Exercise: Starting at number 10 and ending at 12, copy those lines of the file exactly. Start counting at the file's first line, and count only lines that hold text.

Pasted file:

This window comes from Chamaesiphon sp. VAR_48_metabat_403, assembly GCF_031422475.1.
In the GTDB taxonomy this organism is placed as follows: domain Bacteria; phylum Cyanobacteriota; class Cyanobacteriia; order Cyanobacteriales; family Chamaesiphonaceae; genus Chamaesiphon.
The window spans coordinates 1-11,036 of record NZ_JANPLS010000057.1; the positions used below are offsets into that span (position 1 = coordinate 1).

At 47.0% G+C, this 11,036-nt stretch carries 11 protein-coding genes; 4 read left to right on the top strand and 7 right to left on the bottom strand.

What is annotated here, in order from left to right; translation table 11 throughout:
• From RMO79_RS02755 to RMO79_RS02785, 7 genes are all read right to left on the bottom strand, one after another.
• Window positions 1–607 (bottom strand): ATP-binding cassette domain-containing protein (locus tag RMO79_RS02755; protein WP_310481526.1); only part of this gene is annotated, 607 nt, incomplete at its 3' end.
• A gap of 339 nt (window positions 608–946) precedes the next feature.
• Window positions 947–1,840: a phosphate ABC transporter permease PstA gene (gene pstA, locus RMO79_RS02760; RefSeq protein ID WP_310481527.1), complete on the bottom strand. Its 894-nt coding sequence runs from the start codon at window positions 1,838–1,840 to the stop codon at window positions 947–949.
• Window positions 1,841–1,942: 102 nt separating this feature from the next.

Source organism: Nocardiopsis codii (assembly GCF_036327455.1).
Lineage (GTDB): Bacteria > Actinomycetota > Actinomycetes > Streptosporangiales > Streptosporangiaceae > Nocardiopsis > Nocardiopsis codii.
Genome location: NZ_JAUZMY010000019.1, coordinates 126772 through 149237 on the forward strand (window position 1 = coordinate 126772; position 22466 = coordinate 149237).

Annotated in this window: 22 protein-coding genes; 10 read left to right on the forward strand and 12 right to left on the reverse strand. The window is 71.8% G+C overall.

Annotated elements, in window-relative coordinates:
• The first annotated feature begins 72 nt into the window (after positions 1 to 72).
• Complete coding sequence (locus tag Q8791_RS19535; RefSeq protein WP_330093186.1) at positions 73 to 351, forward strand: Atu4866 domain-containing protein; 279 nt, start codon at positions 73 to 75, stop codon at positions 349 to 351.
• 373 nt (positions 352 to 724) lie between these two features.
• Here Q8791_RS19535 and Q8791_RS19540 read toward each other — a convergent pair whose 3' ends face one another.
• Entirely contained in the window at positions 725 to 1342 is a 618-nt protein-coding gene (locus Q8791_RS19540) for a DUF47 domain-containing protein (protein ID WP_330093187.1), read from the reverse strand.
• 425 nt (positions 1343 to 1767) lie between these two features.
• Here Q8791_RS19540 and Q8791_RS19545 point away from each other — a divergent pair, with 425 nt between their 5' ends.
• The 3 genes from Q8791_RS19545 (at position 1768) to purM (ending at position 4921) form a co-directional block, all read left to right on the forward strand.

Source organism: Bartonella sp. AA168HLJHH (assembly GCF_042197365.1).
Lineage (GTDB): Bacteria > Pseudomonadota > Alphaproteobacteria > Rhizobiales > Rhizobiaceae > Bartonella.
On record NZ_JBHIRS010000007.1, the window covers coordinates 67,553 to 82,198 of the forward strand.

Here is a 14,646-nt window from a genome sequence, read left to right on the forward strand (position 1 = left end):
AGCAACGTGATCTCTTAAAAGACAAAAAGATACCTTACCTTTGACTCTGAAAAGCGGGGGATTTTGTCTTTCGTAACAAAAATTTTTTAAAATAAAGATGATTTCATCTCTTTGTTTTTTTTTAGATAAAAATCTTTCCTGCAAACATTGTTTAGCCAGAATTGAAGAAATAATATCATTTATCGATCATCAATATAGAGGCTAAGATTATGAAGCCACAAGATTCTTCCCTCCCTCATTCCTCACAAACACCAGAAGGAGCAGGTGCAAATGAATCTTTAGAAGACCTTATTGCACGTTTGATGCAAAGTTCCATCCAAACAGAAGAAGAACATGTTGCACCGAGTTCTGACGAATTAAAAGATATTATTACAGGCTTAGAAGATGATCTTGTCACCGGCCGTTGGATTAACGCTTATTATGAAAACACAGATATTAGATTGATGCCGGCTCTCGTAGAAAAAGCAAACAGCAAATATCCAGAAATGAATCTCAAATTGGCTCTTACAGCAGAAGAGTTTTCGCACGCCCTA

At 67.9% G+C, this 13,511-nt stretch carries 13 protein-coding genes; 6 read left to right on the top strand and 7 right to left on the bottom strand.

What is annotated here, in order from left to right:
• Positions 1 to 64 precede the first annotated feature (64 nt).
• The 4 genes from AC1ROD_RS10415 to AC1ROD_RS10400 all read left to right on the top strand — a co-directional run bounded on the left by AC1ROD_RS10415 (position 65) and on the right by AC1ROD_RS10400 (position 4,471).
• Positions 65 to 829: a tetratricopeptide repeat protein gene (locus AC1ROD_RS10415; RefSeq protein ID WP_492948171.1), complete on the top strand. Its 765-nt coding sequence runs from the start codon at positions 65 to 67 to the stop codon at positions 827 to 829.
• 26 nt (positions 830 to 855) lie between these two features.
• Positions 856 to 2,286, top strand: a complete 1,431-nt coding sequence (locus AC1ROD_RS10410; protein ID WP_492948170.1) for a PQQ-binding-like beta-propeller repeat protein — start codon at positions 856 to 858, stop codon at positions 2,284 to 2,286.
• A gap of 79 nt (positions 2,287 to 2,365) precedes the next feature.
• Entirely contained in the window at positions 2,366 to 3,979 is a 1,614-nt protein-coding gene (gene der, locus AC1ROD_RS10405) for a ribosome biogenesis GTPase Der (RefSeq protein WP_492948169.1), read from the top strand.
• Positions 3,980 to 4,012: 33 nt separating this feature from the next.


• Window positions 1,841–1,942: 102 nt separating this feature from the next.

Source organism: Nocardiopsis codii (assembly GCF_036327455.1).
Lineage (GTDB): Bacteria > Actinomycetota > Actinomycetes > Streptosporangiales > Streptosporangiaceae > Nocardiopsis > Nocardiopsis codii.